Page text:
Using an external consultant isn’t typically a recommended course of action unless necessary, as the external consultant won’t have a personal relationship with the employee. This will result in a less productive interview and may leave a bad taste in the employee’s mouth.
About 8.2% of organizations used more than one interviewer. At times, it can be useful to have a second person there who can corroborate any claims made by the employee leaving.
Especially if the employee is leaving for a contentious reason, having a second interviewer can help ease tension and confirm what is said if it is brought up later. It can also diffuse tension in the meeting, depending on the situation.
Having one interviewer has perks as well, though. For one, the employee will likely feel more comfortable speaking one-on-one rather than being outnumbered in the interview process.
Who you decide to have conduct the exit counseling and how many people are in the room are negotiable, but having an exit interview is not.
When Should You Schedule An Exit Interview?
Exit interviews are best held on the departing employee’s last day of work. When someone leaves a company, an exit interview should be scheduled with clear communication to the employee about what they can expect in the discussion.
Failing to schedule exit counseling is a wasted opportunity to dig into the employee’s knowledge and experience. Employers should take some time to talk to the departing employee about their choice to take part in the exit interview when they hand in their notice.
This helps to ensure they’re ready for this kind of interview; they may need to prepare their statements, especially if their cause for leaving is an emotional one.
They may also not be expecting to discuss if this is their first exit interview, so the heads up may be necessary. You want them to come to the meeting prepared and ready to talk.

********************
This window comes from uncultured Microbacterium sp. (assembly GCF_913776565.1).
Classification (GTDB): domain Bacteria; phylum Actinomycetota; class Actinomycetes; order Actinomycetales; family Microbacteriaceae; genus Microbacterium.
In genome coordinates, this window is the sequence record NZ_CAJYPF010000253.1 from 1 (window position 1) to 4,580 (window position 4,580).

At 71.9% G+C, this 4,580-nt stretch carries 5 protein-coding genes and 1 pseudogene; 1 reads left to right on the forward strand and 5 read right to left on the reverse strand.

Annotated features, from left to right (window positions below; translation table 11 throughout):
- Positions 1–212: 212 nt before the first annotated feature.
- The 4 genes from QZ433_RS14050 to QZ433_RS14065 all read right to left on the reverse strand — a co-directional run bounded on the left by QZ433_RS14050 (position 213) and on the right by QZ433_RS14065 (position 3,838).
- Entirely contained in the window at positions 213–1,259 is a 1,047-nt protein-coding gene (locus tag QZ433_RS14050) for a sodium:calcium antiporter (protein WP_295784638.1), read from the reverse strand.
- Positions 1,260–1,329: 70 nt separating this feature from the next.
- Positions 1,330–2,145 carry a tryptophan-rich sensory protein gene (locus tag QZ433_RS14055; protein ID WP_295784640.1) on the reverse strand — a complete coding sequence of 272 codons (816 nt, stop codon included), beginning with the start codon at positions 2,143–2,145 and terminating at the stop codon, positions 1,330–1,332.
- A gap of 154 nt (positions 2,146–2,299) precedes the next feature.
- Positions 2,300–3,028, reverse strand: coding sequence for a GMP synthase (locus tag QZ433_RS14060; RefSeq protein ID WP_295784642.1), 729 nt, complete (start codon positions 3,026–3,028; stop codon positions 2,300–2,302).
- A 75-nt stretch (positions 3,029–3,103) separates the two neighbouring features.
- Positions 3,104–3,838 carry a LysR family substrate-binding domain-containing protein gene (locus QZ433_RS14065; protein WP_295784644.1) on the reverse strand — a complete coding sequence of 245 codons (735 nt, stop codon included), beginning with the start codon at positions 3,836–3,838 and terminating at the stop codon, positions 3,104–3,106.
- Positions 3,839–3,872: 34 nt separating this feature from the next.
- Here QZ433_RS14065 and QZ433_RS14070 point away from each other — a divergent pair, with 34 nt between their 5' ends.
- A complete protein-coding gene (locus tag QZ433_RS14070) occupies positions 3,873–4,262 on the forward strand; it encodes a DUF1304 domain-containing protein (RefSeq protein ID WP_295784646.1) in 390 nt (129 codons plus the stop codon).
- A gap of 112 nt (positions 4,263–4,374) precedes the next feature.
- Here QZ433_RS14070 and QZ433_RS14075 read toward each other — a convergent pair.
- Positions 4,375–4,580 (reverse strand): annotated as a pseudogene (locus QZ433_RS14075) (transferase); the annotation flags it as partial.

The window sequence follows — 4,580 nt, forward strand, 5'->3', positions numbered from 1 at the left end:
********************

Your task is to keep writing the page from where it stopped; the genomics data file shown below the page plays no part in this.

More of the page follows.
Where Should An Employee Exit Interview Occur?
Because HR professionals often organize the exit interviews, a typical exit interview traditionally occurs within an HR office, depending on company policies.
Many companies leave exit counseling up to human resources; the HR department is usually in charge of ‘hiring and firing’ and finding solutions to employee-related matters, so it makes sense to allow them control over this initiative. Although, as discussed above, that is not always the case.
The most important factor of an exit interview process is privacy. Employees won’t feel comfortable sharing their experiences and disclosing important details if the meeting is done in a location that is not private. If you have an open-plan office, reserve a meeting room to ensure you’ll have privacy to discuss sensitive issues.
Telephone interviews aren't ideal, but in a remote work environment may be the only option. Telephone interviews offer less face-to-face discussion, so consider a video call instead.
Exit Interview Questionnaires
To save time and resources, should you have employees simply fill out online surveys and go on their way? Only if the company wants absolutely no actionable data to work off of.
Simply handing interviewees online or paper surveys to fill out may leave them with a wrong impression of your company. It isn’t a good sign if you can’t make time for the employee as they gear up to leave.
You can, of course, create a questionnaire to help guide the discussion. Instead of giving it to the employee and leaving it in their hands, it’s best to follow along with the questionnaire together to open up candid conversations around it.
In Harvard Business review’s study on exit interviews, responders said that 4.4% used questionnaires. An even smaller number of them, 1.9%, used a questionnaire accompanied by a face-to-face or a telephone interview.
And we’re happy to report that only 2.5% used questionnaires as the sole form of an exit interview.
Mistakes To Avoid During An Employee Exit Interview
An exit interview doesn’t have to be complicated, but there are some mistakes you can make. Indeed, the main mistake to avoid is letting your employee feel under scrutiny and that they have made a grave mistake leaving the company.
To avoid this, prevent the interview from being overly strict or pedantic. If you want to obtain some valuable information in the form of constructive feedback, you’ll need to allow the interviewee to be as honest as possible.
Turnover is normal, and you need to ensure that the departing employee doesn’t feel guilted or judged for leaving.